May 3, 2013
Before University of Colorado Law School students began visiting her classroom last fall, Crystal Perez, a ninth grade student at York International School in Thornton, had never been anywhere in the United States outside of Colorado and had no interest in the law. Just eight months later, Perez had earned a trip to Washington, D.C., to compete against high school students from across the country in the National Marshall-Brennan Moot Court Competition.
Perez was one of six students from underserved Colorado high schools selected to represent the Colorado Marshall-Brennan Project, a constitutional literacy program run by Colorado Law’s Byron R. White Center, at the national competition in D.C. in April. This moot court competition is just one piece of the Colorado Marshall-Brennan Project, which sends law students into high school classes during the school year to partner with social studies teachers in teaching about the Constitution. The project has touched more than 500 students in 10 different high schools since Professor Melissa Hart, director of the White Center, launched the project in 2012.
In the weeks before the national competition, the high school students practiced three times a week under the guidance of their Colorado Law student coaches. The moot court problem dealt with how the First Amendment applies to student speech on a school-sponsored website, and required the high school students to master difficult legal concepts and a detailed trial court record.
“It was inspiring to see the time and effort that both the high school students and their law school coaches put into preparing for this event,” Hart said. “The payoff in terms of the high school students' deeper understanding of the constitutional issues and their ability to make compelling arguments using both the facts and the law was exceptional.”
All of the high school student competitors presented three oral arguments, each fifteen minutes long, on the first day of the competition. While all six Colorado students delivered outstanding arguments, Perez was the only Coloradan to make it through to the semi-final round on the second day of the competition. For Perez, being the lone Colorado representative was bitter sweet.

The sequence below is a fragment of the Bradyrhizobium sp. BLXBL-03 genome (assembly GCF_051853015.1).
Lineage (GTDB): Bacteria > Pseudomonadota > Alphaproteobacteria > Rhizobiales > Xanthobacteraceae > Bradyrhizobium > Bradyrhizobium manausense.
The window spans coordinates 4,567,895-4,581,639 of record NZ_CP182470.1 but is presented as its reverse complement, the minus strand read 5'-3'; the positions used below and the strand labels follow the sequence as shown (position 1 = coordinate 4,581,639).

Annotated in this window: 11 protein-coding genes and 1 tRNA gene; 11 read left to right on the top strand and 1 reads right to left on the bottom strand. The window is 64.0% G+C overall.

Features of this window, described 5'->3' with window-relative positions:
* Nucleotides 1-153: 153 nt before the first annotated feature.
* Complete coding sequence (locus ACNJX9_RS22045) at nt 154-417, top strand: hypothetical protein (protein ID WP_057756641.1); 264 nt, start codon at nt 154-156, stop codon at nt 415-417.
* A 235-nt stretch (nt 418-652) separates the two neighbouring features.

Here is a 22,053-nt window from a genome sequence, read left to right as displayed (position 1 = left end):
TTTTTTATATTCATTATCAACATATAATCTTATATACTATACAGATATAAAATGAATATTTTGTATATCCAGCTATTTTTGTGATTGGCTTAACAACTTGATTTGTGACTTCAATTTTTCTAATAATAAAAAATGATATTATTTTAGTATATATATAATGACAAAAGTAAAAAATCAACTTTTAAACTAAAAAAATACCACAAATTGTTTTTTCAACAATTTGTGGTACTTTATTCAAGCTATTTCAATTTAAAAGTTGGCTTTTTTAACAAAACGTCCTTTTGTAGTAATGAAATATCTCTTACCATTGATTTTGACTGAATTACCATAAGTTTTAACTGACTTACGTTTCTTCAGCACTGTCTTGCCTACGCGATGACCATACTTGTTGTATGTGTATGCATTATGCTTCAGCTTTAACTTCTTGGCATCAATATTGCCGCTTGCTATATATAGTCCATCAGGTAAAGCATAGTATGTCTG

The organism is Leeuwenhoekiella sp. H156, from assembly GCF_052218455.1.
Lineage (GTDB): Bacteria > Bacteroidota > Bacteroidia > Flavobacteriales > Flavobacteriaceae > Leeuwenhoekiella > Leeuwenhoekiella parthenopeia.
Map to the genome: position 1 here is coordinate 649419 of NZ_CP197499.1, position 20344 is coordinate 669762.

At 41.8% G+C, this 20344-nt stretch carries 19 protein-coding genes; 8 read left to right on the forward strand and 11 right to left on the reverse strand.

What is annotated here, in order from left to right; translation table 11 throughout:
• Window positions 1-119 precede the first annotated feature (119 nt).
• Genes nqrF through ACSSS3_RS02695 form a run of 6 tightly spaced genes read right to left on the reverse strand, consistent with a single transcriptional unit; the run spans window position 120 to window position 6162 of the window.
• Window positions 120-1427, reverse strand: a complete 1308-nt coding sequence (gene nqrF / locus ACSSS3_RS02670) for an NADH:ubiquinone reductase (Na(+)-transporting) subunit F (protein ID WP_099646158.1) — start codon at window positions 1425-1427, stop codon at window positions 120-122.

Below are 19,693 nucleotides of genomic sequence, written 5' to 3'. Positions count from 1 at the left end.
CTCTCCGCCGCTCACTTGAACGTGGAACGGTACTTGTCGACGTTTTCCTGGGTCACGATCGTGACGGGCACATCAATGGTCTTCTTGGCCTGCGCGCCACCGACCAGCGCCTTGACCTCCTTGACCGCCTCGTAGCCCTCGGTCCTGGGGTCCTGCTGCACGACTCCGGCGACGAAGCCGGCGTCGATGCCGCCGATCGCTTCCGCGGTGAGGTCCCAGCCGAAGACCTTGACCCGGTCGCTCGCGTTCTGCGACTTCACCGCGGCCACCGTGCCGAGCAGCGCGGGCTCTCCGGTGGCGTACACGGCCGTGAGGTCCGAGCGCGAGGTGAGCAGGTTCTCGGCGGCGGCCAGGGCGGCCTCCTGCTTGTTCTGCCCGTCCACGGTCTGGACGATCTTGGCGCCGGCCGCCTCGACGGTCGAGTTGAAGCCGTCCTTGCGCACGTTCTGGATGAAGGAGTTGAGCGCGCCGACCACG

“When I found out I was a semi-finalist I was really happy and excited,” Perez said, “but I wanted my teammates to get in. They all worked really hard, too.”
As one of twenty-four students to make it to the semi-final round, Perez had the honor of arguing in a courtroom of the United States District Court for the District of Columbia. During her argument, Perez fielded a barrage of complicated questions from a panel of three volunteer judges. Although Perez wanted to impress the judges, she was most concerned about making her family and teammates proud.
“I knew what the judges were looking for, but I was most worried about not letting my family down and all of Colorado down.” Perez explained.
Perez was not among the four finalists, but she still had the experience of a lifetime.
“Before this I had never been anywhere in the U.S. outside of Colorado and I had never been on an airplane,” Perez said. “This experience helped me get out of my shell and explore.”
In addition to seeing a different part of the country, participating in the Colorado Marshall-Brennan Project allowed Perez to build strong friendships with other high school students in Colorado.
“During the trip I really got to know my teammates and we brought back a lot of great memories from D.C.” Perez said. “Because of the trip, we created a great bond that we’ll carry with us our whole life. These people became my family.”
When asked what the best part of the program was, Perez reveals her new appreciation for the law.
“Kids always say ‘it’s a free country,’” Perez explains, “but there are limits and this program teaches us about our nation and how it works more exactly. It is important for students to learn what we can and can’t do under the law.”